How Alcohol Lowers Cholesterol

For many people, a little alcohol, such as the ritual evening cocktail, is a sure cure for the day's troubles. These same individuals might not be surprised to learn that when consumed in moderation, alcohol may also offer some protection against heart disease. Research has shown that moderate consumption of alcohol can raise HDL cholesterol.

It may also decrease blood clotting and insulin resistance and is linked to lower levels of certain markers of inflammation, such as C-reactive protein, all of which may reduce the risk of heart disease. A modest alcohol intake may also reduce the risk of diabetes. This should be good news for those who imbibe in moderation -- that is, up to one drink per day for women and up to two drinks per day for men. (One drink consists of 1.5 ounces of hard liquor, 5 ounces of wine, or 12 ounces of beer.)

In the early 1990s, epidemiologists -- experts who specialize in the study of large populations to determine how various diseases occur and spread and how they can be controlled -- looked at data from countries around the globe and noticed that the coronary death rate for people in France was considerably lower than for people in the United States, despite French people's well-known love of high-fat foods.

In fact, the phenomenon called the French Paradox relates to the fact that the French have fewer heart attacks than Americans. This is a situation that could not be explained simply by comparing cholesterol levels in the two countries. Experts felt that this difference was due primarily to the French diet, which contains more red wine, fruits, and vegetables. Although red wine contains antioxidants and other compounds that may help prevent blood clots or the oxidation of LDL cholesterol, it has not been shown that only red wine is protective. In fact, most studies have linked moderate consumption of alcohol in general -- including wine, beer, and hard liquor -- to a reduced risk of heart disease.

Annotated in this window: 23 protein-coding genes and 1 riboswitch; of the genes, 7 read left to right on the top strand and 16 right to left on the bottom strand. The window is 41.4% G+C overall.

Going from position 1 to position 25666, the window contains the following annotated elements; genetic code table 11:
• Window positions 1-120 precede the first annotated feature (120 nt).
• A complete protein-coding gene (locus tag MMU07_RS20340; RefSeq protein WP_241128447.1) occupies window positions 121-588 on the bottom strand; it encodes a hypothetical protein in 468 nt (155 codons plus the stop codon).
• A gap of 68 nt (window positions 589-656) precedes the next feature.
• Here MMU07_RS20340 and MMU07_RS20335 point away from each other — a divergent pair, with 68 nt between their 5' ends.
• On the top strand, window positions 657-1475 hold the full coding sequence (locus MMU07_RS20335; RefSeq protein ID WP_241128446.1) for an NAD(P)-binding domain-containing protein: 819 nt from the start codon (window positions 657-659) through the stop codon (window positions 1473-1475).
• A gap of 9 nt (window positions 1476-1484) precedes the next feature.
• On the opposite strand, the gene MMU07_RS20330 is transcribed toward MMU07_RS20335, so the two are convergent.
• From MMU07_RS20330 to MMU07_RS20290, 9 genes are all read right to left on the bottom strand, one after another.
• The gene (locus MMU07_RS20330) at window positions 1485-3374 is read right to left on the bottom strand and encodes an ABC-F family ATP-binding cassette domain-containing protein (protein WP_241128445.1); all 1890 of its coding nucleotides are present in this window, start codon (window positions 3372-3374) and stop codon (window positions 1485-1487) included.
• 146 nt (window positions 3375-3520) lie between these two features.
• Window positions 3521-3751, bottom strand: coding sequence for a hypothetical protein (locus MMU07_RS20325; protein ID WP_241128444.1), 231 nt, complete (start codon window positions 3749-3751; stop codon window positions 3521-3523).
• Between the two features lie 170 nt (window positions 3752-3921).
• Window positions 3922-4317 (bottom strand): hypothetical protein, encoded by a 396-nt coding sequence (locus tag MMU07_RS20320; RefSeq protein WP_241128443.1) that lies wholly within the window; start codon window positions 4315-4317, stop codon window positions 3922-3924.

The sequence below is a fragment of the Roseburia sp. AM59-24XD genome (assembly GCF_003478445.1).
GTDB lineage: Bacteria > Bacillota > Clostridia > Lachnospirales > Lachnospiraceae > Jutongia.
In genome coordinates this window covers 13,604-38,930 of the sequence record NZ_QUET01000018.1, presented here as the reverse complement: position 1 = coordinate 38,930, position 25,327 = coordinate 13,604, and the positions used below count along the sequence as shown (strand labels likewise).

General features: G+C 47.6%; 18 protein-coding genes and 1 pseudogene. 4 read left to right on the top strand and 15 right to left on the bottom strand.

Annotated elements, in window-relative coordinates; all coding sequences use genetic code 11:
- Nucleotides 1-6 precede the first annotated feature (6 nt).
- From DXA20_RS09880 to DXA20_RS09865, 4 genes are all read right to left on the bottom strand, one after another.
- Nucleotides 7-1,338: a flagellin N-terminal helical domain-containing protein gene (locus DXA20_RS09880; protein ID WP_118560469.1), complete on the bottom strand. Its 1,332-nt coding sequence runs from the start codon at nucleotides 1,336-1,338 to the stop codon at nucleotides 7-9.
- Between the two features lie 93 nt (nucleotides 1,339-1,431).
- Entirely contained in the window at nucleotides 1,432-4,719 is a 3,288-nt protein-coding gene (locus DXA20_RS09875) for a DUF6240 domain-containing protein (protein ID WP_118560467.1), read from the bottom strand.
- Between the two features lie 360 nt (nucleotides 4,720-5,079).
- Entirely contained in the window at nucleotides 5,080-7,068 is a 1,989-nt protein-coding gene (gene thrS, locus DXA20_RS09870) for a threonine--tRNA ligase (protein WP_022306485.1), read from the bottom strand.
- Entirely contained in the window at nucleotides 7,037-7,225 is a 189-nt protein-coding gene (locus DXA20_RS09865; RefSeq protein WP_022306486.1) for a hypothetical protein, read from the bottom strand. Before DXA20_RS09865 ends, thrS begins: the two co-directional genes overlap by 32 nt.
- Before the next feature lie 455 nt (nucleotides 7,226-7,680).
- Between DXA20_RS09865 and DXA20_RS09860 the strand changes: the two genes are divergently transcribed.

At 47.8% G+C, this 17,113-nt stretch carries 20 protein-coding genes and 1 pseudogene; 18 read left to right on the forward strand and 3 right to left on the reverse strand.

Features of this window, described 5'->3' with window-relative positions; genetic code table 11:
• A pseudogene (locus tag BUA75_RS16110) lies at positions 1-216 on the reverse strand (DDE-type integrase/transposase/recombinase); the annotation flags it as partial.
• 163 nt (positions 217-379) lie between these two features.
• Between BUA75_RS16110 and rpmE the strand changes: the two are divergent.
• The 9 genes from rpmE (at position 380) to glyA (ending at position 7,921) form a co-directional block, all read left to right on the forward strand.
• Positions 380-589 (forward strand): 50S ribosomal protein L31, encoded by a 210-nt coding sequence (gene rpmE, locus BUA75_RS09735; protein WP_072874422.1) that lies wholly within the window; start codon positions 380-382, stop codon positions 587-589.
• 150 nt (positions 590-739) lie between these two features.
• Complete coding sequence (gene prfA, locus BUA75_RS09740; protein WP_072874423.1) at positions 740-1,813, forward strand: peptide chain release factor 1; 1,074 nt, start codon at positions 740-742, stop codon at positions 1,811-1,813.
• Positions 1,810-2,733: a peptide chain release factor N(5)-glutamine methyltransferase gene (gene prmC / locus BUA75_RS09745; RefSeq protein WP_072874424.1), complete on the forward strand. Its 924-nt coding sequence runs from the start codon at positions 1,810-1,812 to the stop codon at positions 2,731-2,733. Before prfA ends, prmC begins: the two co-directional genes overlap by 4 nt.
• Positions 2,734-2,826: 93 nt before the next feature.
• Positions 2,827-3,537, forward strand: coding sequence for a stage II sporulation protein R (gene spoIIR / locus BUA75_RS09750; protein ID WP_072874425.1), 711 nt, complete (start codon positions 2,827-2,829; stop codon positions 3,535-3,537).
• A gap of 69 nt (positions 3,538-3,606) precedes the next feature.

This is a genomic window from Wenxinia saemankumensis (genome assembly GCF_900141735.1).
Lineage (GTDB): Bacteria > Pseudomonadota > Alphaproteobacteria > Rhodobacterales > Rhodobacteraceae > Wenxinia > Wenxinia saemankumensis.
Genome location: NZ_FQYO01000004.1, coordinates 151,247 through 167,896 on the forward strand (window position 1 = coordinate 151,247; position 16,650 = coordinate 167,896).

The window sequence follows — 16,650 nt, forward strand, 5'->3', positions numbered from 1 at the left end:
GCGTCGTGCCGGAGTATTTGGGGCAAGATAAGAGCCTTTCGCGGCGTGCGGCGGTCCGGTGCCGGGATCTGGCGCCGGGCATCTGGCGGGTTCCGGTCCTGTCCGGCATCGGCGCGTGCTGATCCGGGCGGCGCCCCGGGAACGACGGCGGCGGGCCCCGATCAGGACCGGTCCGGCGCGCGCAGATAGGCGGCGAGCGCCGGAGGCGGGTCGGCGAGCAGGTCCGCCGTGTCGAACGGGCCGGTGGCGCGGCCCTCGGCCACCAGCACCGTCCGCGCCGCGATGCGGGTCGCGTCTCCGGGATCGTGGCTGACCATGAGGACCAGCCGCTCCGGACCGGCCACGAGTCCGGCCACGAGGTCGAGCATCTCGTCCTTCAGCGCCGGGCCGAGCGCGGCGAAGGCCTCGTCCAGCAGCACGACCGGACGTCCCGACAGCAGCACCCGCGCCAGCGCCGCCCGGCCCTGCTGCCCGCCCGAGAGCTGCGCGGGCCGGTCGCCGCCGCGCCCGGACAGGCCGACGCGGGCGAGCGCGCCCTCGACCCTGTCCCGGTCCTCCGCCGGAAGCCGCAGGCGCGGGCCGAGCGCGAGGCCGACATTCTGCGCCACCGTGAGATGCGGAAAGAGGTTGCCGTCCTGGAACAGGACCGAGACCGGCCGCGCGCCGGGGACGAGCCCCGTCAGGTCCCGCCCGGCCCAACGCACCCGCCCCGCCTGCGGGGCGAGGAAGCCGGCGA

But experts raise a red flag at the idea of encouraging the consumption of alcohol in order to raise HDL cholesterol or lower coronary rates. Not only are there better ways to raise HDL cholesterol (for example, regular physical exercise), but also not everyone can handle alcohol well.

Many doctors are concerned about safe levels of alcohol consumption for patients. They point out that consumption of as few as three to five alcoholic drinks per day is associated with adverse health effects, and heavy alcohol consumption may raise blood pressure, increase blood triglycerides, damage the liver, cause birth defects (when alcohol is consumed during pregnancy), and increase the risk of developing certain forms of cancer. Also, the majority of those who develop drinking problems drink relatively small amounts.

A much safer bet for lowering cholesterol is increasing the fiber in your diet. See the next page to learn the types and sources of dietary fiber.